The basin’s “waxy” crude is indeed unique — low in sulfur, acids and metals — and demand is growing for its use in lubricants, makeup products, building materials and other non-combustion products. Talbot called it a “world-class resource,” as “pure” a hydrocarbon as they come.

Finley first arrived in the Uinta in 2008 after his company acquired several leases from El Paso Gas Company. In that meeting, Talbot recalled his and Finley’s first visit to the site on a snowy, subzero day in February of that year.

“I just thought to myself, ‘Jim, there’s plenty of oil in warm places. What are we doing here?’” Talbot said. “That changed quickly.”

What they found were massive hydrocarbon reserves in deep layers known as stacked pays — “formations that were very productive, just waiting for somebody to exploit them,” Talbot said.

Drilling in the basin began to surge over the next several years. However, production hit a roadblock around 2013, when the five small refineries in Salt Lake City reached their 85,000 barrel-per-day capacity. That’s when Finley and his allies got serious about finding ways to “break the export barrier,” as Finley has put it.

But Uinta’s waxy crude comes with major transportation hurdles. Below 110 degrees, the oil is a sticky semi-solid, meaning it must be heated to transport via train or truck, at added cost. Those challenges meant local refineries would only accept it at a discounted rate.

It was around that time that Finley Resources hired an industry consultant — Talbot didn’t say which one — to study the wax and find potential buyers. “For years, the refineries just told us, ‘Man, this is bad stuff … You need to discount it,’” Talbot said. “What these consultants told us is, ‘This is the best oil we’ve ever seen.’”

“We are no longer the black sheep of the oil industry,” he added with a chuckle. “Refineries all over the country desire this wax.”

It appears Finley would prefer to ship this waxy crude entirely by rail. He has voiced support for the Uinta Basin Railway, a $3 billion, 88-mile proposed rail line that would connect the remote basin to the national railway system.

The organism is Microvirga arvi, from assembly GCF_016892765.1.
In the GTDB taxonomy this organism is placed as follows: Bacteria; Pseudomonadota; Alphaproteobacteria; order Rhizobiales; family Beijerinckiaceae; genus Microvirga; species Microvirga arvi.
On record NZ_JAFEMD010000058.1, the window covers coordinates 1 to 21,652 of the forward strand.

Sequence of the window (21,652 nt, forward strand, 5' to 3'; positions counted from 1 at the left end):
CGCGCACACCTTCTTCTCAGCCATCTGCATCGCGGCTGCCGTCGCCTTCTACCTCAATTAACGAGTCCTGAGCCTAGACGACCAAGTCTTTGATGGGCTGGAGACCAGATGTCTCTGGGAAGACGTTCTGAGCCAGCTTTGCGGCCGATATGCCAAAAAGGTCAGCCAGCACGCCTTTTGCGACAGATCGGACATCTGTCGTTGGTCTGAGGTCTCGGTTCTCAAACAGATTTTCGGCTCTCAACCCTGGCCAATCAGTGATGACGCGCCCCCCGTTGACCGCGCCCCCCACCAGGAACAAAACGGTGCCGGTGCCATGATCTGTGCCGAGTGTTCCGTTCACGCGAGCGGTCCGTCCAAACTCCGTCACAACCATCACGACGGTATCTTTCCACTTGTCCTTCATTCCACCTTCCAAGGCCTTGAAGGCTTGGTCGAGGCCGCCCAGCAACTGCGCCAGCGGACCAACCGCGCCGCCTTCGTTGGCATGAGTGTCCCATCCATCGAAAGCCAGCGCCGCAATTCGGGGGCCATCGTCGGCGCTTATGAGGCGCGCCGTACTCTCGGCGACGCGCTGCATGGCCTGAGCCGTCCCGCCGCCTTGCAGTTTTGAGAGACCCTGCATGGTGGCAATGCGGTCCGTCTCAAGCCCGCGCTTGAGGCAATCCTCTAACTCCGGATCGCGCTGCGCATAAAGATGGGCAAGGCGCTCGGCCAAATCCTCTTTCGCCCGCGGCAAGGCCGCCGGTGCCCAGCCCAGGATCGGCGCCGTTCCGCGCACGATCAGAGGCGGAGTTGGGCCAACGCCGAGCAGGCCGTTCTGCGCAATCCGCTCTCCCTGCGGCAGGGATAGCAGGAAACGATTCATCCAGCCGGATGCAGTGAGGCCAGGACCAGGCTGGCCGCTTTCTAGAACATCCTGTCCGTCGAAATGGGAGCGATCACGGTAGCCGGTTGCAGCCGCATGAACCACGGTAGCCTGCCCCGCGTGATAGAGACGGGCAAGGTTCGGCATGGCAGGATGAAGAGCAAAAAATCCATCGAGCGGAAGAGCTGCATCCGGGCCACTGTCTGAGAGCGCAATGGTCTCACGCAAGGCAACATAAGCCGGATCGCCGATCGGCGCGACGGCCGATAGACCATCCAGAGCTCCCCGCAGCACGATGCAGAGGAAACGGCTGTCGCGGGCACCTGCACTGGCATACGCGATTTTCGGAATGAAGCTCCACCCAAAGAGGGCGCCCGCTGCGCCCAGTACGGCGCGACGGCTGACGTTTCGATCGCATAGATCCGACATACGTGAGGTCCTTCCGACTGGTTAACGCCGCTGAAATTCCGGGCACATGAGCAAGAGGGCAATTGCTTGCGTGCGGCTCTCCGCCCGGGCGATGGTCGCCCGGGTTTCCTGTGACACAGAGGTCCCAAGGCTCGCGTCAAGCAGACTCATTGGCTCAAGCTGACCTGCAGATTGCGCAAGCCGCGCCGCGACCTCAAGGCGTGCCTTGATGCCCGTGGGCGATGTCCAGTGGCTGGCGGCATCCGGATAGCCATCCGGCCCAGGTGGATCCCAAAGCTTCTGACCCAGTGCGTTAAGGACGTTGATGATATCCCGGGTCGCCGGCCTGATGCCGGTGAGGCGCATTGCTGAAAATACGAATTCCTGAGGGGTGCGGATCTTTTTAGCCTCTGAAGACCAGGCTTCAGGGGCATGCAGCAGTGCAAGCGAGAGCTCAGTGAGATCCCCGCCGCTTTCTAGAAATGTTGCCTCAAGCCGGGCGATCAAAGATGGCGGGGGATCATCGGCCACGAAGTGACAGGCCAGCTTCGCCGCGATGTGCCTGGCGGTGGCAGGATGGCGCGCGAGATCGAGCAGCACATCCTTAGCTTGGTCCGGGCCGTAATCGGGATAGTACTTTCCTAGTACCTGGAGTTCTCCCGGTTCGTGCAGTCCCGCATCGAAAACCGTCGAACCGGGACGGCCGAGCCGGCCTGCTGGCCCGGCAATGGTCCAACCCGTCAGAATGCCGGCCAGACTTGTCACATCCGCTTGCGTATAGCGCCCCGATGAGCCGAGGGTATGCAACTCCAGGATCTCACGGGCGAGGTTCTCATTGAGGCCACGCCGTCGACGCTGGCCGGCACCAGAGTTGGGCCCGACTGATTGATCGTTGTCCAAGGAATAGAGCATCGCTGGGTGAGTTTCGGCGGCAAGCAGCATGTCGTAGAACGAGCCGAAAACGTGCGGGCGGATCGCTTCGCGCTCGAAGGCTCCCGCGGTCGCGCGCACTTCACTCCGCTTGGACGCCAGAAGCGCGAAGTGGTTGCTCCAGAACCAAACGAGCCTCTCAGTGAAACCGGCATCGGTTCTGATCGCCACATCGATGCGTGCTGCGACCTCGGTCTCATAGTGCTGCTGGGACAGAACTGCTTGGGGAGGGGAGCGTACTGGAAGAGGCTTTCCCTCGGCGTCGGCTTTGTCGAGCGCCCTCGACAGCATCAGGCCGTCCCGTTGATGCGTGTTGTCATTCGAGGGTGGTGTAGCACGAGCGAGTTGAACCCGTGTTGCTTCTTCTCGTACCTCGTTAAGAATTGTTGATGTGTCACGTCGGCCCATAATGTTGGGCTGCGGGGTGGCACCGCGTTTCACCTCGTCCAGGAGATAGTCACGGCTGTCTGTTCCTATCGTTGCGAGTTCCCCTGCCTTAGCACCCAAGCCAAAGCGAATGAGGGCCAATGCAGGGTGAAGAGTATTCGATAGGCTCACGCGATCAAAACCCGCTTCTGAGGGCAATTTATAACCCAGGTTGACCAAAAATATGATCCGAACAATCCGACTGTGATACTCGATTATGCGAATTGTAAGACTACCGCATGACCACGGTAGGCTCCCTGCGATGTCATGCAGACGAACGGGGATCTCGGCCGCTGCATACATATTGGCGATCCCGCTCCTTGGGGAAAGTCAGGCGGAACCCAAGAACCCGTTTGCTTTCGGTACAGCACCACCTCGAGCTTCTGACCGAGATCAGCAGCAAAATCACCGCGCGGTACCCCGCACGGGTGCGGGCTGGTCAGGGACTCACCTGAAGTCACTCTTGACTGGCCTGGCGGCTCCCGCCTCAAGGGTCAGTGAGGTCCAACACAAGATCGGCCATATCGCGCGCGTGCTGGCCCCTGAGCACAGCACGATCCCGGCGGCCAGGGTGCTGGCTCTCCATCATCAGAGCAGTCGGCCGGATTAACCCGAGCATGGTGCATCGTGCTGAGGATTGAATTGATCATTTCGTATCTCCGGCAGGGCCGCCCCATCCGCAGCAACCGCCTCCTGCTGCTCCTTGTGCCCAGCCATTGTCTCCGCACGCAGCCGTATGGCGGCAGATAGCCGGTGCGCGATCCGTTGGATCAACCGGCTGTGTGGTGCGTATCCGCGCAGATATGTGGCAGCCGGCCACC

The project’s backers see the railway as essential for long-term production growth — and have pushed millions in project costs onto taxpayers. Opponents see it as a “carbon bomb” that threatens U.S. climate goals, scarce water resources and public health.

A train hauls oil tanker cars near Price, Utah. The proposed Uinta Basin Railway would connect the remote Uinta Basin to the national rail network, allowing producers an easier way to ship crude oil to Gulf Coast refineries.
A train hauls oil tanker cars near Price, Utah. The proposed Uinta Basin Railway would connect the remote Uinta Basin to the national rail network, allowing producers an easier way to ship crude oil to Gulf Coast refineries.

Rick Bowmer via Associated Press

The controversial project hit a major snag in August when a U.S. appeals court vacated federal regulators’ approval of a key permit, ruling that the Surface Transportation Board failed to properly consider climate and other environmental risks. The court has since rejected a motion from railway supporters to rehear the case, effectively sending the project back to square one. Further jeopardizing the project’s future, the U.S. Forest Service has officially withdrawn its approval of a right of way for the railroad to traverse a 12-mile section of the Ashley National Forest.

But Finley isn’t one to put all his eggs in one basket. He’s been diligently working to expand trucking and existing rail to get more Uinta crude to large out-of-state refineries, where profit margins are higher.

“Jim is a very respected voice in the oil and gas community in the Uinta basin,” said Thomas Holst, a senior energy analyst at the University of Utah who for decades worked for oil giants Chevron and Mobil Oil. “He’s not necessarily counting on the rail. The rail would be good, but in the meantime there are other ways to get crude oil from the Uinta Basin to where it can transload on trains that go to the U.S. Gulf Coast.”

Environmental groups warn that that effort, much like the proposed Uinta Basin Railway, comes with myriad environmental and public health risks, as it would mean significantly more tanker trucks traversing mountain terrain, as well as oil trains running between Utah and the Gulf Coast.